“Do you know what is happening across this country? Dawn is sweeping from one coast to the other, mothers are rousing their children from bed, and children are walking and bicycling to school, where they are being taught how to lie with statistics. In math class, little Johnny is learning how the axes of a graph can be distorted, the dangers of selection bias and that correlation is not causation. He and Mary go to English class, where they’re trained in today’s tool from the ‘baloney detection kit‘. They learn that ‘All the aggressor’s attempts to advance beyond Baghdad have failed‘ is a cover for the loss of Baghdad. I’ve just received poll results showing that for the first time, seventy-two percent of Americans know that electrons are smaller than atoms, seventy-eight percent believe that human beings evolved from a common ancestor shared with apes, and ninety-two percent know that the Earth travels around the Sun! These figures shock us all, I know, but they are only the most visible edge of a phenomenon which threatens the continued existence of our organization.
Continue reading Spectre upon Science

Parties of Past and Future

Joel Achenbach speculates about the possibility of having an “18th Century Weekend.” Disavow all knowledge of portable music players, television sets, automobiles (hybrid or otherwise) and the wireless telegraph, and return the neighborhood to the days when Western Civilization first tried out the Enlightenment. Syphilis and smallpox are optional.

But in reality we’re not trying to recreate the past, much of which was, let us state clearly, a grinding horror. This is not a costume party. [Nor are we trying to create our own little Earthaven, though being more energy conscious would be a good outcome.] [Nor would this be like living in the pre-luxury-hotel version of Biosphere 2.] We’re just trying to find ways to connect, be a bit more local, and neighborly, and maybe have more face-to-face conversations, and get a little exercise walking to the coffee shop rather than burning gasoline.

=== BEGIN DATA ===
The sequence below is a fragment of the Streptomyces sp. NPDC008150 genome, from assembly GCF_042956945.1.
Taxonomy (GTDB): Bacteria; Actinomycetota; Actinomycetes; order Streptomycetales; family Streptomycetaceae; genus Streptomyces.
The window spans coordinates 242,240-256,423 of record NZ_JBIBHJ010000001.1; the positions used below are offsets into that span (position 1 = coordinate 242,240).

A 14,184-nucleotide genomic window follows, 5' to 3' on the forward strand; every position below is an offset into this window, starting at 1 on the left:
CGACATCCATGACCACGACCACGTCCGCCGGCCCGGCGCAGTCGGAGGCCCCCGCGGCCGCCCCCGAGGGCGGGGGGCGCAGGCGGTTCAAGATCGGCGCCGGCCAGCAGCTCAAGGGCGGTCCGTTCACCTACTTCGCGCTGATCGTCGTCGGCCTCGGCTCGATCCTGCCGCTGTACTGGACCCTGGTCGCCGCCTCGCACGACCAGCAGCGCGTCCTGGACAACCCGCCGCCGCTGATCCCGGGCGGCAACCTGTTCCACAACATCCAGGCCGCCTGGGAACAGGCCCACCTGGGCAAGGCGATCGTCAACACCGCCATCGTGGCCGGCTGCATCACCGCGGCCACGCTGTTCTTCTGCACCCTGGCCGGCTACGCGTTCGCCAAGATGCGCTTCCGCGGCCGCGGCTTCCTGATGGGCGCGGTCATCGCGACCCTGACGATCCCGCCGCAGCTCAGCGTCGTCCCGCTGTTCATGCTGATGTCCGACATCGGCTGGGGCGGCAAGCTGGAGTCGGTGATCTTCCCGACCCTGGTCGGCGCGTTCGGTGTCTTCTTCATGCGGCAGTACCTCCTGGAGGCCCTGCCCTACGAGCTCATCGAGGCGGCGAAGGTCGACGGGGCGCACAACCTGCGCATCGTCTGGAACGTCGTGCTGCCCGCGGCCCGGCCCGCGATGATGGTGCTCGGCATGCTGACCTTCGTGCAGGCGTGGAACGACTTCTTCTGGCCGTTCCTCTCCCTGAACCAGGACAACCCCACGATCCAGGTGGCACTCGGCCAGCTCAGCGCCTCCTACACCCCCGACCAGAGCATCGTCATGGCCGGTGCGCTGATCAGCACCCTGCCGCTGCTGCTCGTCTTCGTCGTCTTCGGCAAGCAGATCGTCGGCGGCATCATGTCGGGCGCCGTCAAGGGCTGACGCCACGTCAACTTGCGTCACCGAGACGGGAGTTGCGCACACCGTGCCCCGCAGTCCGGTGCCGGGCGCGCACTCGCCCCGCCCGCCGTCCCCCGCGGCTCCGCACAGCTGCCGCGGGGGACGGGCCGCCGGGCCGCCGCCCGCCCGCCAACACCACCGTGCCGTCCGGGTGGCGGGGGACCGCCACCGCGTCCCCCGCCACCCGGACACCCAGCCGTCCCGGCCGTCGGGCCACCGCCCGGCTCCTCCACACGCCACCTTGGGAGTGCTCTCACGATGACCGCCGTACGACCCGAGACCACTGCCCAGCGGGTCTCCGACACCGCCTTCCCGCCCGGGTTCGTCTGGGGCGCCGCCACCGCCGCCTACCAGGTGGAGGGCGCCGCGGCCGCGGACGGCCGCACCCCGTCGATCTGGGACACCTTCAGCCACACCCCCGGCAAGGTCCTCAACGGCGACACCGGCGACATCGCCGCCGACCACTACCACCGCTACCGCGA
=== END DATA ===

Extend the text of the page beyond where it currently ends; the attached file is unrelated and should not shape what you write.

Of course, perhaps the 18th Century is a bit too far away:

Simply turning the clock back to 1990 — and quitting email for a couple of days — would be liberating and revelatory. Maybe it should just be 1980s weekend, performed to the soundtrack of Madonna, Michael Jackson and Duran Duran.

Quitting email?! Say wha?

Actually, I prefer to make every weekend “Not-So-Distant-Future Weekend.” I read the news on my portable Universal Computation Device, and every time I meet a revolving door, I pretend that it’s really an airlock.

Liberman on Uriagereka and FOXP2

Having aired my grievances about New Scientist (here, here and here), about Wired (here and over here) and about Time (yup, here), I was wondering when I’d get a chance to complain about Seed. This morning, Mark Liberman provides the necessary gripe-fodder, poking a big, sharp stick at Juan Uriagereka’s “The Evolution of Language” (25 September 2007).

Unlike much of the science writing that gets a blogospheric assault, today’s target involves a researcher stepping off into sheer speculation, rather than a journalist oversimplifying or seeking a false “balance.”

According to Liberman, Uriagereka “combines some important themes with what seem to me to be some bizarre fantasies.” Specifically, Liberman takes issue with the assertion that finches must have the same neural “parser” as humans do; while transmitting and receiving birdsong may well have general principles in common with transmitting and receiving human language, saying that the two must rely upon the same “parser” is going a measure too far.

Furthermore, Liberman says,
Continue reading Liberman on Uriagereka and FOXP2